Rats look out for each other

Turns out rats are more emphatic than we first would have guessed. Scientists at the University of Chicago wanted to see if rats would try to help their fellow rats who were in trouble. They took two rats, placing one of them in a small box that could be opened from the outside. The other rat was left right outside the cage. The results were interesting.
Initially, the free rat would circle the cage, digging and biting at it. After about seven days of encountering its trapped friend, the roaming rat learned how to open the cage and liberate the trapped rat. “It’s very obvious that it is intentional,” Bartal says. “They walk right up to the door and open the door.” The liberation is followed by a frenzy of excited running.
Empty cages didn't inspire the rats to open them at all. Only 5 rats out of 40 learned to open them, but a staggering 23 out of 30 rats learned to open the cage when a fellow rat was placed inside.

Even chocolate didn't have much effect in averting their attention from rescuing their fellow friend. About half of them still chose to go for the trapped rat than go rescue a piece of chocolate from another cage. But even more surprisingly more than half of the time the hero rat left some chocolate for the just-released rat.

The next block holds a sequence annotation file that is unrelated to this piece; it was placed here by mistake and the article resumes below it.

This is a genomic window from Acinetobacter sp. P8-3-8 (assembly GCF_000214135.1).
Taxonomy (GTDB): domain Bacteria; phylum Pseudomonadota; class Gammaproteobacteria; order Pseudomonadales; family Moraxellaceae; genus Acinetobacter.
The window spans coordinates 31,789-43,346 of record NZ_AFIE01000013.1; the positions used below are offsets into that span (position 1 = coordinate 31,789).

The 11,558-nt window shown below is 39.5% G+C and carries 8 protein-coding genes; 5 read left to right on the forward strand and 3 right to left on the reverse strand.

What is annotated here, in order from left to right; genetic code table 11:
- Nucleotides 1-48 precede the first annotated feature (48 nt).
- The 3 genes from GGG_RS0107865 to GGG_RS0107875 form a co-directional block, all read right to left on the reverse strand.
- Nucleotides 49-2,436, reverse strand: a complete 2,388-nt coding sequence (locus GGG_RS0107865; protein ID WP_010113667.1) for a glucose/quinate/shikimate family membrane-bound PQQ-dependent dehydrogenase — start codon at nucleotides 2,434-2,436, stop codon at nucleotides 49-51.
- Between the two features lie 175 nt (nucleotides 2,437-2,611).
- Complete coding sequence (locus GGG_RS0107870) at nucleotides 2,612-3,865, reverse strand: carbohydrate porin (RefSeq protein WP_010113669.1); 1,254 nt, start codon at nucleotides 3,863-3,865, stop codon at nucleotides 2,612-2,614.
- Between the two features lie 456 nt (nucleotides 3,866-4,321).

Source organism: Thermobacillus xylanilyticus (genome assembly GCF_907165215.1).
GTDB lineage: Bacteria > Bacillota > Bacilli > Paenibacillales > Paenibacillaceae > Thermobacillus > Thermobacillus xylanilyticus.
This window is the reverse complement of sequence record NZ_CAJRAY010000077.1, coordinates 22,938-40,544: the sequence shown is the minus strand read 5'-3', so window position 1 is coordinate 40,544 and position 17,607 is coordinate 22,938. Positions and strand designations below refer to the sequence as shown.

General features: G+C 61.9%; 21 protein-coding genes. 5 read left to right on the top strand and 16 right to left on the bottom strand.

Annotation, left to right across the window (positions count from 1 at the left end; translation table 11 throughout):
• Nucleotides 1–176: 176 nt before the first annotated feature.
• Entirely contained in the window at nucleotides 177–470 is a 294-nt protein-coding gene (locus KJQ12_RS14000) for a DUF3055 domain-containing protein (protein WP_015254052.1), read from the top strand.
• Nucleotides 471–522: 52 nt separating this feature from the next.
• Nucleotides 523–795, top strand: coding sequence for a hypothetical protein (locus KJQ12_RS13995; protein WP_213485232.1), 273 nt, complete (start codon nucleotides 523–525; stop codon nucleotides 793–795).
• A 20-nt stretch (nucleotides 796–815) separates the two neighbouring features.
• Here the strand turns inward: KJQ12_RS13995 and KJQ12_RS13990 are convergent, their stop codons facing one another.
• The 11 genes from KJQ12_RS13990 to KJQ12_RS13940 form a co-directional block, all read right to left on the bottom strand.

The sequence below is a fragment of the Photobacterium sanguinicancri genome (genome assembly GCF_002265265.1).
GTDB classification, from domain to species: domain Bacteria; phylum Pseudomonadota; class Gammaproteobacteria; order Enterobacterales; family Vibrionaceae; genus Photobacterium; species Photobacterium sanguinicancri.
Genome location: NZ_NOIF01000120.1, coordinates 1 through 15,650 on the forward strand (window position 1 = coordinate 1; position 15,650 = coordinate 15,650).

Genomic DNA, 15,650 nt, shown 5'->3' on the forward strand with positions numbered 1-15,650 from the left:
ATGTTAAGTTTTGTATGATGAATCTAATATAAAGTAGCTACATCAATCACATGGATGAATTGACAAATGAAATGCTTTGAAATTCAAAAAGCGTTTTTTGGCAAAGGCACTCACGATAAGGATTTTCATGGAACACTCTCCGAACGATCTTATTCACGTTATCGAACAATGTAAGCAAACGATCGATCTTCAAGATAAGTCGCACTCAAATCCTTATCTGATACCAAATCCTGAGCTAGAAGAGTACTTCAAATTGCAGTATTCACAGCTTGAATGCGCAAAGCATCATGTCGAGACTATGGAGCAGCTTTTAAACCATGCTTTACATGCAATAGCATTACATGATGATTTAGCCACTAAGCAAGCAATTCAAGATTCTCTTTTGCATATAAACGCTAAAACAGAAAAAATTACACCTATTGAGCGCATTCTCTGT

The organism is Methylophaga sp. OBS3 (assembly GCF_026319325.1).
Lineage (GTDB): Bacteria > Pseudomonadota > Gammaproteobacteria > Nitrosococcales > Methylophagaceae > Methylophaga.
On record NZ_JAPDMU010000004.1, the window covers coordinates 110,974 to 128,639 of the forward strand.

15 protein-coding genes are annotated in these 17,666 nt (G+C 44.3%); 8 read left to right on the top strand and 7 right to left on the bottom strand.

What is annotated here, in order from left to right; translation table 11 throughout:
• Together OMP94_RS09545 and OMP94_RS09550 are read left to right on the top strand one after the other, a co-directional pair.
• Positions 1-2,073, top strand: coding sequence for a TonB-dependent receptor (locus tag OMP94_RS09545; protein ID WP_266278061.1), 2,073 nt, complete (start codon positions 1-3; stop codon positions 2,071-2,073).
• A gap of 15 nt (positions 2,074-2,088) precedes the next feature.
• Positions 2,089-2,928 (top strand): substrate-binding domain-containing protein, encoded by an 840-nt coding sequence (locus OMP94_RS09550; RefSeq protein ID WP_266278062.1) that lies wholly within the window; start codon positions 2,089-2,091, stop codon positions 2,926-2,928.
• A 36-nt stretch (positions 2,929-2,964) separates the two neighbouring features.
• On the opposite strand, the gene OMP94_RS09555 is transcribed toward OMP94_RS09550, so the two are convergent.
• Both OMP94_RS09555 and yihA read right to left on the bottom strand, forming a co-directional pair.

“As humans, we tend sometimes to have this feeling that there’s something special about our morals,” says neuroscientist Christian Keysers at the Netherlands Institute for Neuroscience in Amsterdam, who was not involved in the study. “It seems that even rats have this urge to help.”
I'm starting to wish that I had a rat for a pet.

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